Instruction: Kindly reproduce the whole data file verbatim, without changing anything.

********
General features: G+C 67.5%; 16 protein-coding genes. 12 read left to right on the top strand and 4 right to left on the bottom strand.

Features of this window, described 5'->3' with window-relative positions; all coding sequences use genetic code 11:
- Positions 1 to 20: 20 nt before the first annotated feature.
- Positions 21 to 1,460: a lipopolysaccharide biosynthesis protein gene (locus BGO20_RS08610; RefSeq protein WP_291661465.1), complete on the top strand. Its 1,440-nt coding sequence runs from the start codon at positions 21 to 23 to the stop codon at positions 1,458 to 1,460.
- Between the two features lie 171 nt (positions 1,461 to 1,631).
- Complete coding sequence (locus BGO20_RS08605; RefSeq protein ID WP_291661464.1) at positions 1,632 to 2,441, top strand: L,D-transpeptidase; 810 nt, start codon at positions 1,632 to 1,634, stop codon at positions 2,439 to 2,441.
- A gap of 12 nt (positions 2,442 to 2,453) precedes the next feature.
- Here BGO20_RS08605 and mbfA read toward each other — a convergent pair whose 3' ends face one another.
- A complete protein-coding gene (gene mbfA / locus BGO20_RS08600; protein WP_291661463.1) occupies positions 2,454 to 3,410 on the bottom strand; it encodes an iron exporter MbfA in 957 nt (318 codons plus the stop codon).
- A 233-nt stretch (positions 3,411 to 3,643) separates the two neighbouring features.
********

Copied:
General features: G+C 67.5%; 16 protein-coding genes. 12 read left to right on the top strand and 4 right to left on the bottom strand.

Features of this window, described 5'->3' with window-relative positions; all coding sequences use genetic code 11:
- Positions 1 to 20: 20 nt before the first annotated feature.
- Positions 21 to 1,460: a lipopolysaccharide biosynthesis protein gene (locus BGO20_RS08610; RefSeq protein WP_291661465.1), complete on the top strand. Its 1,440-nt coding sequence runs from the start codon at positions 21 to 23 to the stop codon at positions 1,458 to 1,460.
- Between the two features lie 171 nt (positions 1,461 to 1,631).
- Complete coding sequence (locus BGO20_RS08605; RefSeq protein ID WP_291661464.1) at positions 1,632 to 2,441, top strand: L,D-transpeptidase; 810 nt, start codon at positions 1,632 to 1,634, stop codon at positions 2,439 to 2,441.
- A gap of 12 nt (positions 2,442 to 2,453) precedes the next feature.
- Here BGO20_RS08605 and mbfA read toward each other — a convergent pair whose 3' ends face one another.
- A complete protein-coding gene (gene mbfA / locus BGO20_RS08600; protein WP_291661463.1) occupies positions 2,454 to 3,410 on the bottom strand; it encodes an iron exporter MbfA in 957 nt (318 codons plus the stop codon).
- A 233-nt stretch (positions 3,411 to 3,643) separates the two neighbouring features.